I was living in a rented room at the time, but I did have cable tv in my room so as soon as I got home I was glued to my tv set, flicking between Sky News, ITN News and BBC News channels.

I don’t think I actually went to sleep, I was simply mesmerised by the images in front of me, images that I only thought existed in Hollywood disaster movies with aliens and superheroes.

I was right in one respect though in terms of there being superheroes in front of my eyes that night. There were thousands of superheroes on my screen in front of me on 9/11, superheroes without capes or masks, superheroes who lost their lives, superheroes who sacrificed their futures to try and save people that day, superheroes who wore civic uniforms, superheroes without x-ray vision or the ability to fly.

The men and women who died on 9/11 should be remembered on Sunday, along with those who survived but had their lives scarred forever, knowing they have seen people jump out of burning buildings or knowing they hadn’t taken that elevator up and had a chance to escape.

Sunday will again see teams suiting up and taking to the field from the two cities most devastated by 9/11, as the Washington Redskins play the New York Giants in Landover, Maryland.

It is extremely important that life does go on and we play America’s Game across the country 10 years on from the biggest act of terrorism in modern history.

Playing on Sunday is fantastic for NFL fans around the world, but we must never forget the day that changed the planet.

After almost two years behind bars its time to say 'Return of the Plax'

In the 1990s a British guy called Mark Morrison had his only true pop chart hit with a song called ‘Return of the Mack’. Now if you tinker with the lyrics ever so slightly you will be singing ‘Return of the Plax, You know that I’d be back.’

The Plax of course refers to former Super Bowl winning WR Plaxico Burress who went from hero to zero after literally (not metaphorically like most idiotic NFL superstars who have run ins with the law) shooting himself in the foot at a nightclub.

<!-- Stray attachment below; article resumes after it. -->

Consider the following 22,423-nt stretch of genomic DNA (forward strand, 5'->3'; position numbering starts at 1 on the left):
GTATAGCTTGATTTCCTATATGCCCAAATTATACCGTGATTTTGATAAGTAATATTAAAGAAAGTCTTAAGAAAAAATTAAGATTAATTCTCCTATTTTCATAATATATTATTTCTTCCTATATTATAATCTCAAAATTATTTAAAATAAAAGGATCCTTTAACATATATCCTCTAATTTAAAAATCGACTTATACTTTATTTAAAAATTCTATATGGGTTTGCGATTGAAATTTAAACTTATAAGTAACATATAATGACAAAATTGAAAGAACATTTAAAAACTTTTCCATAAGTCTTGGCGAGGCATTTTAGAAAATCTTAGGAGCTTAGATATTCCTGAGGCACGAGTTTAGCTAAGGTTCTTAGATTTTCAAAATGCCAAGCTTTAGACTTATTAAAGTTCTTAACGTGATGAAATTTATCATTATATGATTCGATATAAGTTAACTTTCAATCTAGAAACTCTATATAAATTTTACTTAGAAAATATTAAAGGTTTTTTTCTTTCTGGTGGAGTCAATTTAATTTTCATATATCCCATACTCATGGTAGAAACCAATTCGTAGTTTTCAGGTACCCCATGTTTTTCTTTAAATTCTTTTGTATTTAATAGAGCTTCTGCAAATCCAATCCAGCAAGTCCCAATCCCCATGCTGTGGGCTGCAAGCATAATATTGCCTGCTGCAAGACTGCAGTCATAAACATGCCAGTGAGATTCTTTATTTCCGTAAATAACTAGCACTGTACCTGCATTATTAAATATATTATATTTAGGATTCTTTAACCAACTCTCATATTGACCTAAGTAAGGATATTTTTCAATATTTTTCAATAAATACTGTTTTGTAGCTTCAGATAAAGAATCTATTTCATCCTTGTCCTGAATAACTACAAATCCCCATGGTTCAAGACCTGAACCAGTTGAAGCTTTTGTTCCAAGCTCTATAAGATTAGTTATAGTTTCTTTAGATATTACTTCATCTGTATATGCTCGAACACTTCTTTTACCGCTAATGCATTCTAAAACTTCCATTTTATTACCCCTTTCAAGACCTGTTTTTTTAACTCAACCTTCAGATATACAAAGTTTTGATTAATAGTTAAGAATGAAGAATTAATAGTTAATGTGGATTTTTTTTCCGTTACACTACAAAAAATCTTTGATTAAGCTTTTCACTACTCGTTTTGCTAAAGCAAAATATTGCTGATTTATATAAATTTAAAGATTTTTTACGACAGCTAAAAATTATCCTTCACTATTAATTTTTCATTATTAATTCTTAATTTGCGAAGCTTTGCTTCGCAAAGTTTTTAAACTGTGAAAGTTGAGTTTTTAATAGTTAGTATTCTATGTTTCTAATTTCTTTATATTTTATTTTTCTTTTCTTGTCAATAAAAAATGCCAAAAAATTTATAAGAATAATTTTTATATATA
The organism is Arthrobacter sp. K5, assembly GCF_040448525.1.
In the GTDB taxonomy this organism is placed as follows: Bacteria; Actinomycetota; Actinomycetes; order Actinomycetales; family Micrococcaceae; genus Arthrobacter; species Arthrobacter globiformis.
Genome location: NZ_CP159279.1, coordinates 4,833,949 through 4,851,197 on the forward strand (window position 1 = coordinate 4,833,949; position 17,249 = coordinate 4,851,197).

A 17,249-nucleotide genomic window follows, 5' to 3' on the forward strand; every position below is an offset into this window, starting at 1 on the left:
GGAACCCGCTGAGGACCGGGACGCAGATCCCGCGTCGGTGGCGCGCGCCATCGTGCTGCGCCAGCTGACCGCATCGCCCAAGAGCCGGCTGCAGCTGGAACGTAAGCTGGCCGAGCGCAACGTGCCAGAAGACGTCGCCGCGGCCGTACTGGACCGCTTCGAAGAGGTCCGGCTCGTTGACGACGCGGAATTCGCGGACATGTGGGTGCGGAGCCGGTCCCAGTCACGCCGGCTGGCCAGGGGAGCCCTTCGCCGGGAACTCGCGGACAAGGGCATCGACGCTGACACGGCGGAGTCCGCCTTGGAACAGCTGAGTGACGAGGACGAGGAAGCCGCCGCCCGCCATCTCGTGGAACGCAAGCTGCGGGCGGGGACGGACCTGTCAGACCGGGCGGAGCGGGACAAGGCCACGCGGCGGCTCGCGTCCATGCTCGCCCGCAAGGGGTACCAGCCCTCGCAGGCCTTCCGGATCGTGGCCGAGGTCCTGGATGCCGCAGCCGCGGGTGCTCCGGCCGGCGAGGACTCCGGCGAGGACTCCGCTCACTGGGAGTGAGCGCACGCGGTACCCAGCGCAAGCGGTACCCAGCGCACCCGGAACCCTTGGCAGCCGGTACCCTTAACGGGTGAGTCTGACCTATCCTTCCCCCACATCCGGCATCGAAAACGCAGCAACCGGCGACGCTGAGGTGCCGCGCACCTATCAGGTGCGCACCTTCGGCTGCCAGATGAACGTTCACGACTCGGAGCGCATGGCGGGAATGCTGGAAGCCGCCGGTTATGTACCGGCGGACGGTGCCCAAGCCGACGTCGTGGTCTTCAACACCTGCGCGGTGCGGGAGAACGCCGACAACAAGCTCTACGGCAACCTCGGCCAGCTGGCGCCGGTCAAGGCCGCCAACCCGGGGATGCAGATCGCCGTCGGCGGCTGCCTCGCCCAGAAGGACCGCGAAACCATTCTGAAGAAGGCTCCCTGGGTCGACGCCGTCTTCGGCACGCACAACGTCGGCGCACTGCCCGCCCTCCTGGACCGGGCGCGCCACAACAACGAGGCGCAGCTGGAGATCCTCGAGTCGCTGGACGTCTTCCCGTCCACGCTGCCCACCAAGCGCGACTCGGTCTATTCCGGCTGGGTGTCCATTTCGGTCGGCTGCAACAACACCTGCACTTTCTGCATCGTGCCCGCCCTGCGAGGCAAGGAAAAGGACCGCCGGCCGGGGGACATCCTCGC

Plax served just under two years in a state prison (Oneida Correctional Facility in New York – somewhat inappropriately situated on ‘School Road’ in Oneida County)   before his release this month.

Rumour has it that the Philadelphia Eagles want the former jailbird to add to their receiving corps, joining the explosive but shorter DeSean Jackson and Jeremy Maclin.

Plax did him self no harm to the natives of Philly after he came out of the prison sporting a red Philadelphia Phillies baseball cap (see here).

With 2011 Free Agency about as lively as Jabba the Hutt after 100 Philly cheese steaks there is nowhere for Plax to immediately go, apart from the free world.

Even though his journey to freedom did not involve crawling through a 500 yard long tunnel full of human excrement (a.l.a. Red’s narration in Shawshank Redemption “Andy crawled to freedom through five hundred yards of shit smelling foulness I can’t even imagine”) he did have a pretty crappy time I can imagine.

On a fantasy football front I think Plax still has enough determination and talent to get about 50 catches for 800 yards and 5 touchdowns if Roger and Demorrio ever get their fingers out of their asses and decide that it is mutually beneficial to actually have an NFL season.

For all you Mark Morrison fans – here is the video I mentioned at the start of this post. Yes readers its that desperate during these strike ridden times, I am resorting to 90s pop videos.